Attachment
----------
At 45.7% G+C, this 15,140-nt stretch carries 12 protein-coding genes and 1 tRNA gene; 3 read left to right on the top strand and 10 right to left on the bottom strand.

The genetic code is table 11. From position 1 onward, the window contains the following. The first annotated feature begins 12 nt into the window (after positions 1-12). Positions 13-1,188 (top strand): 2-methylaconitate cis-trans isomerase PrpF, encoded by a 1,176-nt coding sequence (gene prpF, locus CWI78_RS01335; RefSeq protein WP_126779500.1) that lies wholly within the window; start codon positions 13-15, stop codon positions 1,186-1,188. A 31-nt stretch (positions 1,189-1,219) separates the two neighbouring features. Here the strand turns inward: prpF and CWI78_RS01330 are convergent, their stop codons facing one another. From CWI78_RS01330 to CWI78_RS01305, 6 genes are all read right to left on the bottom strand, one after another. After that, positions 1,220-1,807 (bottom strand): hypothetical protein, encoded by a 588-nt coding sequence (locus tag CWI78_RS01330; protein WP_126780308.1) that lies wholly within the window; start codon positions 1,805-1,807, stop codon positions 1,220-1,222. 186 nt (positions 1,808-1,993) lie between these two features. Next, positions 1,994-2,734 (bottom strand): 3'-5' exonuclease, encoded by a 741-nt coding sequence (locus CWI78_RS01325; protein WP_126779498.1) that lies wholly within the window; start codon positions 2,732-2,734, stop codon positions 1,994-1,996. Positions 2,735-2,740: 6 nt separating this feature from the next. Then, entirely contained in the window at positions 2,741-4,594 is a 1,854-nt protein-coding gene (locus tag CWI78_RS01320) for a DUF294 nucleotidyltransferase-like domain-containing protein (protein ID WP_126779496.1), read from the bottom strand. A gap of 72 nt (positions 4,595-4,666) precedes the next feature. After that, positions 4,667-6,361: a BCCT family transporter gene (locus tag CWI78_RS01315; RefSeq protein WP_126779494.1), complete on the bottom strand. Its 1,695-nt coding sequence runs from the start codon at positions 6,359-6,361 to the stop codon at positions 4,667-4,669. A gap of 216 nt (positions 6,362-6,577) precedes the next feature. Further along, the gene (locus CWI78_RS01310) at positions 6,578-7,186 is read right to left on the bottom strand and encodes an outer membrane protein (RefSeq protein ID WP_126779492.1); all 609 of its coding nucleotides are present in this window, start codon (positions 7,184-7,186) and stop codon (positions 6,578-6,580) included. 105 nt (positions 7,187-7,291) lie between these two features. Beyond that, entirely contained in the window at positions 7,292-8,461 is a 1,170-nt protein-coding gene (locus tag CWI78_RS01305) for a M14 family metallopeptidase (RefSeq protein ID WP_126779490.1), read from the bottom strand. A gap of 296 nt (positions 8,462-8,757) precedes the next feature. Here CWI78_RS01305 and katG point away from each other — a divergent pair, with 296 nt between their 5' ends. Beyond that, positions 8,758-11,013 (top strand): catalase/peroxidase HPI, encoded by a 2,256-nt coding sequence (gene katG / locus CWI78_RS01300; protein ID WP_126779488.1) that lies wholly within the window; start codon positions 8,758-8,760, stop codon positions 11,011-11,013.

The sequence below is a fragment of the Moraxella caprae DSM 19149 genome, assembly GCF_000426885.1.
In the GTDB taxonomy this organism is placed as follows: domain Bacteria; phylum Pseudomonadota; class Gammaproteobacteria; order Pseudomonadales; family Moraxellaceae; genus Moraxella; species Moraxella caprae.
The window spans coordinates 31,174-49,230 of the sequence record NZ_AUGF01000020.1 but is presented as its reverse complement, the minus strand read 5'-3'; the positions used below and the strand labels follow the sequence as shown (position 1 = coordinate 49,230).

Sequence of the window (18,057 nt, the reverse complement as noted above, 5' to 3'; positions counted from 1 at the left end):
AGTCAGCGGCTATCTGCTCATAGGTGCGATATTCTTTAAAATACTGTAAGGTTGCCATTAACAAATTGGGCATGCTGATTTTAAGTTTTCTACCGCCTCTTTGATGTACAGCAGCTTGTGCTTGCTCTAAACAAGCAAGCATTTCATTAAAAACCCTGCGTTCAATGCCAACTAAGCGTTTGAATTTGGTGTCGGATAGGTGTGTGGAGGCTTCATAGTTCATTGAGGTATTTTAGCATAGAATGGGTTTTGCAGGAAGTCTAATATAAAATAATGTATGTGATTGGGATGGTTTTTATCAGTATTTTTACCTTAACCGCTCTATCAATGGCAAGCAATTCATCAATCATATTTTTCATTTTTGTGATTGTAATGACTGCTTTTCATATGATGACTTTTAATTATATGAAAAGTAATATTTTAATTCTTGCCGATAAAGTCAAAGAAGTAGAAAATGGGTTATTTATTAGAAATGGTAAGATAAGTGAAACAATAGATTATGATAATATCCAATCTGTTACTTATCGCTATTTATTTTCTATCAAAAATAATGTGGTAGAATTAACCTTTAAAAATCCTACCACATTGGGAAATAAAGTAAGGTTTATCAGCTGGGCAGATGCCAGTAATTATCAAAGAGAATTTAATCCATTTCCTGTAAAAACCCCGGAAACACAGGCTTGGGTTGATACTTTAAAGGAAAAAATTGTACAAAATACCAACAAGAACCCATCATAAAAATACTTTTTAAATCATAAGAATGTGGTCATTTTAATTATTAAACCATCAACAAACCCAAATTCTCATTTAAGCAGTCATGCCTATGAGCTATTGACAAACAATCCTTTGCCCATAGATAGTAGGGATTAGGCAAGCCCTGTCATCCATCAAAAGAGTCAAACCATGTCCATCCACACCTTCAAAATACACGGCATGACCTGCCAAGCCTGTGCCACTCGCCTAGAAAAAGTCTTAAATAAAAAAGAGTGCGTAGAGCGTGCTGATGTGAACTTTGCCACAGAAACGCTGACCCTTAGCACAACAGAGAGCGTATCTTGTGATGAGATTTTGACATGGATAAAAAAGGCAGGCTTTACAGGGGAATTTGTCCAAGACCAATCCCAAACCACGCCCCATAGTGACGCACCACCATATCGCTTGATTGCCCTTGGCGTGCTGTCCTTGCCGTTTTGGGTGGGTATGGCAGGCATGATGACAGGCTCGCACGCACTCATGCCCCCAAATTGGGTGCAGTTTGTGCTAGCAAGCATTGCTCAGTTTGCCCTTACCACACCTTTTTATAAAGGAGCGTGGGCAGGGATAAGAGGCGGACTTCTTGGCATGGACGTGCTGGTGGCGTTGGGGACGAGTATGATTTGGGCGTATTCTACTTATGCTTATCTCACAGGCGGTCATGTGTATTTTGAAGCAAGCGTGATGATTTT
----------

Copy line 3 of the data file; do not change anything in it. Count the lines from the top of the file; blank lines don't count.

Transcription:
The sequence below is a fragment of the Moraxella caprae DSM 19149 genome, assembly GCF_000426885.1.